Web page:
Metastatic lymph nodes can be the source of distant metastases in mouse models of cancer

12μm thin sections of a metastatic lymph node containing green fluorescently labeled Dendra cancer cells was stained with Anti-ERTR7 (red) and DAPI (blue) to visualize fibroblastic reticular cells and the nuclei of all cells respectively. Cancer cells can be seen invaded out of the subcapsular sinus into the lymph node parenchyma. The image was obtained by confocal microscopy. Credit: Ethel R. Pereira

A study by Massachusetts General Hospital (MGH) investigators finds that, in mouse models, cancer cells from metastatic lymph nodes can escape into the circulation by invading nodal blood vessels, leading to the development of metastases in other parts of the body. Their report appearing in the March 23 issue of Science adds evidence to the debate regarding the role of lymph node metastases in the spread of cancer.

"When spread in the body, often the first place they travel is the lymph node that drains the site of the primary , but there has been controversy around the ability of from the lymph nodes to spread to organs such as the lung, liver, bone and brain—sites where the spread of is often fatal," says Timothy Padera, PhD, of the Steele Laboratories for Tumor Biology in the MGH Department of Radiation Oncology, senior author of the paper. "We directly showed that cancer cells that first spread to lymph nodes can invade blood vessels perfusing the nodes to become a source of tumors that grow in distant organs."

To investigate whether cancer cells from lymph node metastases can spread to other organs, the researchers labeled several different types of cancer cell—mouse versions of breast cancer, melanoma and squamous cell carcinoma—with a fluorescent protein that changes from green to red when exposed to a specific light. Primary tumors were generated by implanting the labeled cells into mice, and when lymph node metastases developed, metastatic cancer cells were converted from green to red fluorescence. Red cancer cells found in the circulation or elsewhere in the body could have come only from the metastatic lymph node and not the primary tumor.

Metastatic lymph node containing green fluorescently labeled Dendra cancer cells was stained with Anti-Meca 32 (red) and Anti-lyve1 (blue) to visualize blood and lymphatic vessels respectively. The lymph node was optically cleared and imaged on a confocal microscope. Credit: Ethel R. Pereira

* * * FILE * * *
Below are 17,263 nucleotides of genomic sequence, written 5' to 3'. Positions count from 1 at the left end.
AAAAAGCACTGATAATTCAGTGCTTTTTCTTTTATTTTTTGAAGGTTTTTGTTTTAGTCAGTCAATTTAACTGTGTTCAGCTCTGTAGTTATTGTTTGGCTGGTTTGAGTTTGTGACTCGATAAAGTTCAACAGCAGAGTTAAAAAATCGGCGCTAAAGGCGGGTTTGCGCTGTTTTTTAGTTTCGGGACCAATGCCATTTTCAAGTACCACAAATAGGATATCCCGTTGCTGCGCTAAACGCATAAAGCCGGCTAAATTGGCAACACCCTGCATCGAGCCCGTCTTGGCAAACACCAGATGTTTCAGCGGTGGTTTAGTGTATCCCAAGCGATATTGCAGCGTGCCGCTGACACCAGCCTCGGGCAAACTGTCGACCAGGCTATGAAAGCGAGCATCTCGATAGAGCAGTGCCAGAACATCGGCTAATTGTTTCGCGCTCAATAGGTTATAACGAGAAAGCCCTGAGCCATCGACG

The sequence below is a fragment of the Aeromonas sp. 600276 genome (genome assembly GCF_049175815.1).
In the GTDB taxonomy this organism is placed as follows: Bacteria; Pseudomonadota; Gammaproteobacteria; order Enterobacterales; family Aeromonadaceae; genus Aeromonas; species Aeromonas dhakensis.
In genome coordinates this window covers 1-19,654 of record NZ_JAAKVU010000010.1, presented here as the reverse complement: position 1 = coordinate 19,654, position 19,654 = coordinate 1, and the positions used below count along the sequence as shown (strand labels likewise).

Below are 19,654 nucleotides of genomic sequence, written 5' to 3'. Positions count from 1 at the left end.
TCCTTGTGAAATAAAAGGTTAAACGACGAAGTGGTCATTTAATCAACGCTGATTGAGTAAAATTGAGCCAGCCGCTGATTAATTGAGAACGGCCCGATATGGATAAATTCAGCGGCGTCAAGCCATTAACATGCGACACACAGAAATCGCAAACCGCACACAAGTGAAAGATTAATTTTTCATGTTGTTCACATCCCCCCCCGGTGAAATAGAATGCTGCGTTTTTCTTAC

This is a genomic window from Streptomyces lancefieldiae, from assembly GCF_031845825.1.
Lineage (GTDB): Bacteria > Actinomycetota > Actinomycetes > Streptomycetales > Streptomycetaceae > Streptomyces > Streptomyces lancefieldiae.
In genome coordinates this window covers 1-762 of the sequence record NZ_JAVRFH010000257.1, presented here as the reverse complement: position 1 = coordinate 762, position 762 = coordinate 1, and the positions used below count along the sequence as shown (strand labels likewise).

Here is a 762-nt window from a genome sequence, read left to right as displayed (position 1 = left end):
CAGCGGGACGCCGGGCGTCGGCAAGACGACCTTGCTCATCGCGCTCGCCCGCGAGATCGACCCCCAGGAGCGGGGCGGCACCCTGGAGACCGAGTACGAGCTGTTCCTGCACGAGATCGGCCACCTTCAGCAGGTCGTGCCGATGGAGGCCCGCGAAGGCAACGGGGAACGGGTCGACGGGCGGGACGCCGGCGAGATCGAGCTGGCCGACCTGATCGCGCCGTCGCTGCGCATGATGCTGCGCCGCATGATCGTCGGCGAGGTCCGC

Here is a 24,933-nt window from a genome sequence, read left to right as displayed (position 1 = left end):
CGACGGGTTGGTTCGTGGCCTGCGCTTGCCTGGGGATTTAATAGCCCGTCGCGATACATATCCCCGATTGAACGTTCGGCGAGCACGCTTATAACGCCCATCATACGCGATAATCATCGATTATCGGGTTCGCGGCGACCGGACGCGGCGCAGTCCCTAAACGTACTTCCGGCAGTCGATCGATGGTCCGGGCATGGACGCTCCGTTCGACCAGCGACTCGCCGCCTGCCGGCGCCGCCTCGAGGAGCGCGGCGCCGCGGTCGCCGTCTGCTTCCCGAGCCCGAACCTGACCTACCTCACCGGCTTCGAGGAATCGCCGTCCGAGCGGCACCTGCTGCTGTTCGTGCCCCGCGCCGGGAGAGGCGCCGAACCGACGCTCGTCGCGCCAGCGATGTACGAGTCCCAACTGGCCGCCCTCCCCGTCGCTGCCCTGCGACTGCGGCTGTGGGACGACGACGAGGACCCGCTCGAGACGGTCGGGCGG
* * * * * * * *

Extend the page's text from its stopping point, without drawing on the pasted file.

The research team detected red circulating in the animals' bloodstreams, indicating that cancer cells were being released from the metastatic lymph nodes. They also found red cancer cells in the animal's lungs, supporting the hypothesis that cells from lymph node metastases can form new metastatic colonies in the lungs or other organs. Close examination of metastatic lymph nodes from the mice in this study suggested that within lymph nodes move toward and into blood vessels by means of conduits through which immune cells travel through the nodes. Similarly, in lymph nodes from patients with head and neck cancer, tumor cells could be identified in lymph node blood vessels.

"If these data are confirmed in human patients, they would suggest that some could be the source of fatal distant metastases and would need to be definitively treated," says Padera, who is an associate professor in Radiation Oncology at Harvard Medical School. "Defining the molecular control of how cancer cells within lymph nodes can invade lymph node would enable the therapeutic targeting of that process, and characterizing the molecular profiles of the cells that escape the nodes could identify markers signifying which nodes are dangerous and need to be definitively treated to cure the patient."

More information: E.R. Pereira el al., "Lymph node metastases can invade local blood vessels, exit the node, and colonize distant organs in mice," Science (2018). science.sciencemag.org/cgi/doi … 1126/science.aal3622

Journal information: Science

Provided by Massachusetts General Hospital